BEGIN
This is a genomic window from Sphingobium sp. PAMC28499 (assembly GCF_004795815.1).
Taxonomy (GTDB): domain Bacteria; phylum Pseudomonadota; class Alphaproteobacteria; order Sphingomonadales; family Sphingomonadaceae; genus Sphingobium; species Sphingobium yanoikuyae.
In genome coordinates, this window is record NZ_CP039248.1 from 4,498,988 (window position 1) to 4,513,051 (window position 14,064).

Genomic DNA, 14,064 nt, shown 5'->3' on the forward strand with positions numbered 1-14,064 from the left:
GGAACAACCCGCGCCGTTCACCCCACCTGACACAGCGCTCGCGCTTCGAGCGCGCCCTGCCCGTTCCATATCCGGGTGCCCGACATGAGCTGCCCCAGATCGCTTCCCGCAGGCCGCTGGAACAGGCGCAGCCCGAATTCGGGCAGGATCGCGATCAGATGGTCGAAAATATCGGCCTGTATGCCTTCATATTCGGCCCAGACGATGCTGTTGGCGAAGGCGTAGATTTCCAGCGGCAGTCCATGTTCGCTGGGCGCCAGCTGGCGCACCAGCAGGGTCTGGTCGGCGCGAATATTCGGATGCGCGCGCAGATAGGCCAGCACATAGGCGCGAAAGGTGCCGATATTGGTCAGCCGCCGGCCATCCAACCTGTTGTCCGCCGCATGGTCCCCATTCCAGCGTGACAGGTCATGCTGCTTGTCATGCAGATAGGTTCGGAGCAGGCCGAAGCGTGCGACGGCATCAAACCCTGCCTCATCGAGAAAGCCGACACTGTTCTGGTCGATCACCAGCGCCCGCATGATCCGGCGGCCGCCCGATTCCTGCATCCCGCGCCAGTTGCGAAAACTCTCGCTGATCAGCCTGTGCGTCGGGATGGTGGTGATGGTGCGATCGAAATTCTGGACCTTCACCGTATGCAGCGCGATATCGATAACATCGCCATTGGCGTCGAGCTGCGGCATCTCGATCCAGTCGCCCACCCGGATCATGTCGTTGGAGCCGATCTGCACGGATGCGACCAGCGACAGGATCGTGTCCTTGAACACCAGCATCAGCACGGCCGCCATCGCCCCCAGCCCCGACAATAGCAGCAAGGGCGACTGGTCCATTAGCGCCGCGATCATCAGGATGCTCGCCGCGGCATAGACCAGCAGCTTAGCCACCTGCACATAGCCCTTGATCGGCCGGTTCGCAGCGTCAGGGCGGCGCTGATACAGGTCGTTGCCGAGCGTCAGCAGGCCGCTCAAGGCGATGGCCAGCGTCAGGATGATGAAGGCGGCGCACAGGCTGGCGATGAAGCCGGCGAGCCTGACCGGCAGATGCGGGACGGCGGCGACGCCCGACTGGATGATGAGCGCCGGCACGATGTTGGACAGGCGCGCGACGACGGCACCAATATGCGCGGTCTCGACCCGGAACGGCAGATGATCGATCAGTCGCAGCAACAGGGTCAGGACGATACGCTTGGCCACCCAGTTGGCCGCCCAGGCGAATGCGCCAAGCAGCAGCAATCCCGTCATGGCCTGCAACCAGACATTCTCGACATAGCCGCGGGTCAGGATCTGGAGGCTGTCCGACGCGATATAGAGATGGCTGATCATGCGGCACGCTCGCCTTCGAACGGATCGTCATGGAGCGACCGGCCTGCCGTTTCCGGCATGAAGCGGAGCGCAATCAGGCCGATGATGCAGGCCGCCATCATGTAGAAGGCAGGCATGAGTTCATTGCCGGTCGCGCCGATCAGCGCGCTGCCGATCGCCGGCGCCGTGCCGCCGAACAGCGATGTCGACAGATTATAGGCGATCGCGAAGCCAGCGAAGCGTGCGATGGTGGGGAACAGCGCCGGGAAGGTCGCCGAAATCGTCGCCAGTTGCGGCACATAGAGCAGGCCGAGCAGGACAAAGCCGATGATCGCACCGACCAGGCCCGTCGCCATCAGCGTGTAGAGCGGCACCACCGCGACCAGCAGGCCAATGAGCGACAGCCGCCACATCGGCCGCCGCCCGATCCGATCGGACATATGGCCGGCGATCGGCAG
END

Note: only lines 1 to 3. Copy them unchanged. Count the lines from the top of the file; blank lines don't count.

This is a genomic window from Sphingobium sp. PAMC28499 (assembly GCF_004795815.1).
Taxonomy (GTDB): domain Bacteria; phylum Pseudomonadota; class Alphaproteobacteria; order Sphingomonadales; family Sphingomonadaceae; genus Sphingobium; species Sphingobium yanoikuyae.
In genome coordinates, this window is record NZ_CP039248.1 from 4,498,988 (window position 1) to 4,513,051 (window position 14,064).